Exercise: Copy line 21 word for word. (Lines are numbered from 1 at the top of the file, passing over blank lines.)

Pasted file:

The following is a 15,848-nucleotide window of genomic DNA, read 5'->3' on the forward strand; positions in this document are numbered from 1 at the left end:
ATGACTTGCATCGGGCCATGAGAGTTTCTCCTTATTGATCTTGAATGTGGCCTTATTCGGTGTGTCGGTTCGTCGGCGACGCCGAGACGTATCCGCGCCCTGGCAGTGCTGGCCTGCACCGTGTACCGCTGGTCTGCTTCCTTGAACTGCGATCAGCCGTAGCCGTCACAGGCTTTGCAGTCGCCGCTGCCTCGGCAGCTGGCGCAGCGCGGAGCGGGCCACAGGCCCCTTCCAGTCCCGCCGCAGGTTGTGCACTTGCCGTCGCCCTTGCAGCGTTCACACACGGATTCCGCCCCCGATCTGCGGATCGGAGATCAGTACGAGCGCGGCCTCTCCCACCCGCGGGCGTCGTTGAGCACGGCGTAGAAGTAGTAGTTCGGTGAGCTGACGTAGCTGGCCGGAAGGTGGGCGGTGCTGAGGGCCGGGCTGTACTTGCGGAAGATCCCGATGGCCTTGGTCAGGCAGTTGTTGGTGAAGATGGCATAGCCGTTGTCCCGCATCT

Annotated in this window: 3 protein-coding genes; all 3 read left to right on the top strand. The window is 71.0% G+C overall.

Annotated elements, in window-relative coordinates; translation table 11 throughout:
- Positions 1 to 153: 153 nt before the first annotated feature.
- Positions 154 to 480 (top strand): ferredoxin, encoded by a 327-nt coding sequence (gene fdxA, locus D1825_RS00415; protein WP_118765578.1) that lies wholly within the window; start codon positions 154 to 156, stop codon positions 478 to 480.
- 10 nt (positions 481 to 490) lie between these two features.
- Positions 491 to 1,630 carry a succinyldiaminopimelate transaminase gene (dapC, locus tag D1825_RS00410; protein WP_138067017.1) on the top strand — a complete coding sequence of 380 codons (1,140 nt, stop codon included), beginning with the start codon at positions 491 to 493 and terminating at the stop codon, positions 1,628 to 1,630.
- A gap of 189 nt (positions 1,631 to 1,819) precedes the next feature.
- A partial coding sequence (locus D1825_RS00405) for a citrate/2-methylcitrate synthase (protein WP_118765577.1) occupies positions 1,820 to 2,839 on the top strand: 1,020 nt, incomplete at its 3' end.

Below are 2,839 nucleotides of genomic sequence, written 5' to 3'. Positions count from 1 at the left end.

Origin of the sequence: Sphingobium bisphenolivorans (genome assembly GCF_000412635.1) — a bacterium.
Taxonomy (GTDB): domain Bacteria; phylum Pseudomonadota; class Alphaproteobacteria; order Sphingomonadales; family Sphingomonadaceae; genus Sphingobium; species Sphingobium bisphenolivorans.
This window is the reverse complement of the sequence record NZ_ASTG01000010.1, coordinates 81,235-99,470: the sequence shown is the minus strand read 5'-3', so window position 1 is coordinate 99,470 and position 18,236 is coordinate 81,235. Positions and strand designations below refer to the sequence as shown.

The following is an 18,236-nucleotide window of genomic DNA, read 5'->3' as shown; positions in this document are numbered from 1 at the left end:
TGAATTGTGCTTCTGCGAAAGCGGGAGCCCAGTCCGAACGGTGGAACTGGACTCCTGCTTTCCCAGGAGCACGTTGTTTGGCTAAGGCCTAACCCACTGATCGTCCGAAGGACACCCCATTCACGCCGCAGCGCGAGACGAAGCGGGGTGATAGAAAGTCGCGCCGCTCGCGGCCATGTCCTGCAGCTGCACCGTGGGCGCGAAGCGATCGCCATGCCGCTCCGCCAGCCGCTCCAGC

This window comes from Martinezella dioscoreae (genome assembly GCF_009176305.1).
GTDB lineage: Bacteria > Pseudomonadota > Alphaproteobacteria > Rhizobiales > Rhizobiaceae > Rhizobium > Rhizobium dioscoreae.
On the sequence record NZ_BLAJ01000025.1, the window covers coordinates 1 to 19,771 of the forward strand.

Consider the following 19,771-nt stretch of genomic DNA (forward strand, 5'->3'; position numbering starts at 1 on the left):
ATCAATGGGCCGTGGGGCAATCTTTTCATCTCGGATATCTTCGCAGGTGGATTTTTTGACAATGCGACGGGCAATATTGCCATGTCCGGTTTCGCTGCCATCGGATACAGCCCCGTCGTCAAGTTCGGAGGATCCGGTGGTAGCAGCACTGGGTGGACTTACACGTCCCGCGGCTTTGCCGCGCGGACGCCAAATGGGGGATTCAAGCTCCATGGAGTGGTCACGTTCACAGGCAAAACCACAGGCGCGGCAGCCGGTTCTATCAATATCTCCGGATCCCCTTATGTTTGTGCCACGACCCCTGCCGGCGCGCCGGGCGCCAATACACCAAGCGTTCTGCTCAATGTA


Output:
ATCAATGGGCCGTGGGGCAATCTTTTCATCTCGGATATCTTCGCAGGTGGATTTTTTGACAATGCGACGGGCAATATTGCCATGTCCGGTTTCGCTGCCATCGGATACAGCCCCGTCGTCAAGTTCGGAGGATCCGGTGGTAGCAGCACTGGGTGGACTTACACGTCCCGCGGCTTTGCCGCGCGGACGCCAAATGGGGGATTCAAGCTCCATGGAGTGGTCACGTTCACAGGCAAAACCACAGGCGCGGCAGCCGGTTCTATCAATATCTCCGGATCCCCTTATGTTTGTGCCACGACCCCTGCCGGCGCGCCGGGCGCCAATACACCAAGCGTTCTGCTCAATGTA